Renewable Sources of Energy is a very important topic in UPSC IAS Mains GS Paper-III (Science & Technology). In this article, we will be discussing a brief introduction of Renewable energy sources and the latest updates regarding the potential and installed capacity of renewables.
Renewable Sources of Energy
What are the different types of Renewable Energy sources?
Renewable energy is energy that is collected from renewable resources, which are naturally replenished on a human timescale, including carbon-neutral sources like sunlight, wind, tides, waves, and geothermal heat etc.
1. Solar Energy
- Converting solar radiation into electricity through different technologies, majorly photovoltaic and concentrated photovoltaic for commercial purpose.
- Potential: Recent estimates show that India’s solar potential is greater than 750 GW
- Goal: 100 GW from solar by 2022; 479 GW of solar PV by 2047
- Installed Capacity: From 2014 to June 2020, the solar power installed capacity of India has increased from 2.6 Giga Watts (GW) to 36 GW.
- Variable – as one cannot control the time for which the sunshine.
2. Wind Energy
- Wind flow can be used to rotate wind turbines and produce electricity. Higher the wind speed, greater the power produced.
- Potential: Recent estimates announced that the wind potential is 302 GW (actual could be higher than 1000 GW).
- Goal: India Energy Security Scenarios 2047 show a possibility of achieving a high of 410 GW of wind.
- Installed Capacity: 38 GW as on Sep 2020
- Challenges: Variability (as one cannot control the time the wind blows) and unpredictability.
3. Small Hydro
- It is a conventional renewable source.
- Small hydro systems are hydroelectric power installations that typically produce up to 50 MW of power. They are often used on small rivers or as a low-impact development on larger rivers.
- Goal: 5 GW by 2022.
- Installed: 4.7GW as on Sep 2020
- Challenges: displacement of local communities etc.
- Bioenergyrefers to electricity and gas that is generated from organic matter, known as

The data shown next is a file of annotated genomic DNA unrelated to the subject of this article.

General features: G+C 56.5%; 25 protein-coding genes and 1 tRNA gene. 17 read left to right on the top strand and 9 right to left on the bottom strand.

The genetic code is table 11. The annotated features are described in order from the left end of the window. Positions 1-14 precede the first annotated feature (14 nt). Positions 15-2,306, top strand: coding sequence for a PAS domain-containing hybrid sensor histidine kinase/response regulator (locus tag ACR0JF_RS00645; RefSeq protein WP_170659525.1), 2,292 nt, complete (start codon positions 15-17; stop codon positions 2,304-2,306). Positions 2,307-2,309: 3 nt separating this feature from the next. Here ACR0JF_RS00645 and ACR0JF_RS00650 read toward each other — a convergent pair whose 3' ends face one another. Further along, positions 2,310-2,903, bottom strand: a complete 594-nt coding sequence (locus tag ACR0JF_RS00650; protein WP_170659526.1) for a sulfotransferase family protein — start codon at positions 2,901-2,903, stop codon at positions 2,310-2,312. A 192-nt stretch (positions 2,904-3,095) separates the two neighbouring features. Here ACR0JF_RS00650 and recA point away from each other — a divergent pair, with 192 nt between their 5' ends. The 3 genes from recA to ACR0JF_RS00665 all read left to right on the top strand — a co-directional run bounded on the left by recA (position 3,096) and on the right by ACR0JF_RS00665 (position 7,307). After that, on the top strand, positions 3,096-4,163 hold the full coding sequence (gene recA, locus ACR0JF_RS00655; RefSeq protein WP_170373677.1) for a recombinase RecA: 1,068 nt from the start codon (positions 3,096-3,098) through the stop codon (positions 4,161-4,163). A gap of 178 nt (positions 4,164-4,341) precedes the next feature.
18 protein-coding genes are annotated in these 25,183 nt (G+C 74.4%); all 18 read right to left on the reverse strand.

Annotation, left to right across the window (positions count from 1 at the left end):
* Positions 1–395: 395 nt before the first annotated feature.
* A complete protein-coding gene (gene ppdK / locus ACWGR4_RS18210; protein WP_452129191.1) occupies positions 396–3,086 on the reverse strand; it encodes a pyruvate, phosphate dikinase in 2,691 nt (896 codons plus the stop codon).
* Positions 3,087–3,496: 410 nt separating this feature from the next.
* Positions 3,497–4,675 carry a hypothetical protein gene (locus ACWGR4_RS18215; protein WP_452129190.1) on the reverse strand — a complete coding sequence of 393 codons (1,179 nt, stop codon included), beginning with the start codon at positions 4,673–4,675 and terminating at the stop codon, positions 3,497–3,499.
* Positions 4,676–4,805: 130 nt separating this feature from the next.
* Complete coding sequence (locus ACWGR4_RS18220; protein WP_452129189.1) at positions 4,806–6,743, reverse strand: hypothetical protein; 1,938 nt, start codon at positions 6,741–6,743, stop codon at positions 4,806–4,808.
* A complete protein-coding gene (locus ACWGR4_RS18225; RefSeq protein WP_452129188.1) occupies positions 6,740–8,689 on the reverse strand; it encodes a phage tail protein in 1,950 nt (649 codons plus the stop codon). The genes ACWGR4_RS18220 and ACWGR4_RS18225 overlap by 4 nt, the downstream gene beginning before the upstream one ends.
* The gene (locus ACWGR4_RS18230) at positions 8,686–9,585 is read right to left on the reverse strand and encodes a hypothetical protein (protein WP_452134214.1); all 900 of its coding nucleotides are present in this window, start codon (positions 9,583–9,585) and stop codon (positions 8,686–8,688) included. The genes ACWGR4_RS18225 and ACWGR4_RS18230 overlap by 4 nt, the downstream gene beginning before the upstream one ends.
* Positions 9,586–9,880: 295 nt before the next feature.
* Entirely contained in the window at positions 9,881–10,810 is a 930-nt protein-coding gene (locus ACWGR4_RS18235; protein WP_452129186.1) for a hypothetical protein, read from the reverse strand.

- Potential: about18,000 MW – 18 GW.
- Goal: 10GW by 2022
- Installed Capacity: 10 GW as on Sept 2020.
- Biomass power & cogeneration programme is implemented with the main objective of promoting technologies for optimum use of the country’s biomass resources for grid power generation.
- Biomass materials used for power generation include bagasse, rice husk, straw, cotton stalk, coconut shells, soya husk, de-oiled cakes, coffee waste, jute wastes, and groundnut shells, sawdust etc.
5. Tidal Energy
- Tidal energy is harnessed by converting energy from tides into electricity.
- Potential: According to the estimate, India has a potential of 8GW of tidal energy.
- This includes:
- 7,000 MW in the Gulf of Cambay in Gujarat,
- 1,200 MW in the Gulf of Kutch
- 100 MW in the Gangetic delta in the Sunderbans region of West Bengal
6. Wave Energy
- Wave Energy is the transport and capture of energy by ocean surface waves.
- The energy captured is then used for all different purposes like electricity generation.
- Potential: estimated around 40-60 GW.
- Vizhinjam wave energy plant was the world's first wave power plant working on oscillating water column (OWC) technology in Kerala.
- Challenges: Commercial viability
7. Geothermal Energy
- Energy is produced from thermal energy stored inside the earth.
- The steam trapped in rocks is routed through a pipe to a turbine and used to generate electricity. Ideal places are regions with hot springs and volcanoes.
India’s INDC Renewable Energy (non-fossil fuel resources) target
- India’s Intended Nationally Determined Contribution (INDC) aims to base 40% of the total installed power generation capacity on non-fossil fuel resources by 2030.
- This target would be achieved with international support of technology transfer and financing.
What are India’s Renewable Energy (RE) targets?
- Government of India’s made an ambitious target of achieving 175GW of RE by the year 2022 that marks 75 years of our independence.
- This includes:
- 100 GW from solar,
- 60 GW from wind,
- 10 GW from bio-power
- 5 GW from small hydro-power
What are the benefits of Renewable Energy (RE)?
Then there are environmental benefits (less pollution), social benefits (local employment opportunities) and investment inflows, which may need to be monetized to assess the complete range of benefits.
What are the Renewable Energy Installed capacities (as on Sep 2020)?
Goal by 2022 (in GigaWatt)
Installed Capacity (in GigaWatt)
Others (Waste to Power)
Total Installed Capacity
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